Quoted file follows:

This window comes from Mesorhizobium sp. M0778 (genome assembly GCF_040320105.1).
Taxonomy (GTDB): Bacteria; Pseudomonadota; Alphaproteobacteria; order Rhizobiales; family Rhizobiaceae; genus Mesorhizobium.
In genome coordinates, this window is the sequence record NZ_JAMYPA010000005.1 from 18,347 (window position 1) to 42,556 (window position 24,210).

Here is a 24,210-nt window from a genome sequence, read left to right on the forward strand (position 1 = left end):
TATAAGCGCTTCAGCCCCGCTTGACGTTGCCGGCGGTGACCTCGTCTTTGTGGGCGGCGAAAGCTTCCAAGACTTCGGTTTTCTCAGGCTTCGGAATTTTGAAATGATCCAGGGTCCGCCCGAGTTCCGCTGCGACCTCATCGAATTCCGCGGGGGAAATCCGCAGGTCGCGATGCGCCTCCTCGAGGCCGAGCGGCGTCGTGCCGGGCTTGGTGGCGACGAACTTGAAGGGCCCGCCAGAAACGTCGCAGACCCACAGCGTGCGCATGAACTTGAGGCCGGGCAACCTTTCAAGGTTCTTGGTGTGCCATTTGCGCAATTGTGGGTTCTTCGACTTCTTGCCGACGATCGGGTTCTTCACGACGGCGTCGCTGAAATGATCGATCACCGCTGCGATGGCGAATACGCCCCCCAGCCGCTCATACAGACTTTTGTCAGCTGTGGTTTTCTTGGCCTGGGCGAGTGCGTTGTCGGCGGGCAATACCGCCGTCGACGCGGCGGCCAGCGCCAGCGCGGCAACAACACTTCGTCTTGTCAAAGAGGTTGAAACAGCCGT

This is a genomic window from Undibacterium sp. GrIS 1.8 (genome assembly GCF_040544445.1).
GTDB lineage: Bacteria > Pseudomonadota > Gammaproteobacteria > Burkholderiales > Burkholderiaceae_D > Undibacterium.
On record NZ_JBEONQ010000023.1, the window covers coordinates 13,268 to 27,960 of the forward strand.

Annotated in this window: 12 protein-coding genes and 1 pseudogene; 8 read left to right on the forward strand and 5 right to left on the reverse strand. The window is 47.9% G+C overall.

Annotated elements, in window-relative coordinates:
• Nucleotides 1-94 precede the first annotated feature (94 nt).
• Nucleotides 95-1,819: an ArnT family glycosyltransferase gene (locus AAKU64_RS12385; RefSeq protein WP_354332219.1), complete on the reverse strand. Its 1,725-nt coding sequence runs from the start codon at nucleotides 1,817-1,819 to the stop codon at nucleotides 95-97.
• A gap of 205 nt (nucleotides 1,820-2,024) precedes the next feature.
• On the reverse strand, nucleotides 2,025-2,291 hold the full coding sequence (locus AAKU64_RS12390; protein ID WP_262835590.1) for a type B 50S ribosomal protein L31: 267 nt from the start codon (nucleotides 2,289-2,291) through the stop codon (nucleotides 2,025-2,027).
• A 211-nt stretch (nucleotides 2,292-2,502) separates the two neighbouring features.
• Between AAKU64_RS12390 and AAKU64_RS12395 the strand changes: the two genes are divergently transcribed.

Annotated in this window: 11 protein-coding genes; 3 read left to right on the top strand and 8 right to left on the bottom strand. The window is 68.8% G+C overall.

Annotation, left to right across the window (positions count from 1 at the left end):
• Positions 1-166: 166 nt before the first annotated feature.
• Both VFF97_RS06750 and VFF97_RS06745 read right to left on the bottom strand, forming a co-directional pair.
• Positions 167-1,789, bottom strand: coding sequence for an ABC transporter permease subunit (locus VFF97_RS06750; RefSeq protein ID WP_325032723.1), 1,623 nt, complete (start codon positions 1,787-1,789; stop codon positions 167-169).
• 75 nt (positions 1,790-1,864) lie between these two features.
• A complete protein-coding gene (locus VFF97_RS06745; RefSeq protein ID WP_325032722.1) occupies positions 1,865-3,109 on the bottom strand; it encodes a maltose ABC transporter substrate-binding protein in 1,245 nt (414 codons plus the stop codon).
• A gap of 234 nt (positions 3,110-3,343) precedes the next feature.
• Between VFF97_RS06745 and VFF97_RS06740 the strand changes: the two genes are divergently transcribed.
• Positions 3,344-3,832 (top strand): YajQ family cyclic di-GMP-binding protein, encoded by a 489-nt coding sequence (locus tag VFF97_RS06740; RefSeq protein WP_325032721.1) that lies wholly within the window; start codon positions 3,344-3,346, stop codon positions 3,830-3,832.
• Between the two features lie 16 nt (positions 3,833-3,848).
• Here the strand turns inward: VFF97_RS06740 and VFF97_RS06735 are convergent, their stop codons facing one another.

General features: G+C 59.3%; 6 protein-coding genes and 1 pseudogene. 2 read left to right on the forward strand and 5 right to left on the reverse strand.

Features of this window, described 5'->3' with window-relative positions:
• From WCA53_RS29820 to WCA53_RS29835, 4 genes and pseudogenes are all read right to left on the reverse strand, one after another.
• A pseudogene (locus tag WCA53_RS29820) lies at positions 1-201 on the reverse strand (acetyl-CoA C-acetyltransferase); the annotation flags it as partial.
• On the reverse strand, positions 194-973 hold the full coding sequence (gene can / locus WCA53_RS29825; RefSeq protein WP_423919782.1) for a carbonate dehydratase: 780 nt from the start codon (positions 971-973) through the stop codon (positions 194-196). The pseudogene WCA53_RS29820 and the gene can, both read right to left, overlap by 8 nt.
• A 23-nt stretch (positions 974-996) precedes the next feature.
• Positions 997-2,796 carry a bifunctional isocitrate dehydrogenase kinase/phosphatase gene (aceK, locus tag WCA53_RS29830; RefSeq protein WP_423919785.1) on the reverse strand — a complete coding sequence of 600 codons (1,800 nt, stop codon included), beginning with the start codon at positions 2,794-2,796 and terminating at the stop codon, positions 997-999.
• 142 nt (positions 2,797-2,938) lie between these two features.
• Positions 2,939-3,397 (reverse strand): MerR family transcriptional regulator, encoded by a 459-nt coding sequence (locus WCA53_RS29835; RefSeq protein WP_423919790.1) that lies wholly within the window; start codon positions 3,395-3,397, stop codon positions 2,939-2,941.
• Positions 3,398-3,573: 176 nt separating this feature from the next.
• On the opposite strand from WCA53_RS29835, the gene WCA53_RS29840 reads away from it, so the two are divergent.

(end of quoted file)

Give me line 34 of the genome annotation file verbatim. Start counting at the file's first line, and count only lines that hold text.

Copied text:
• A 23-nt stretch (positions 974-996) precedes the next feature.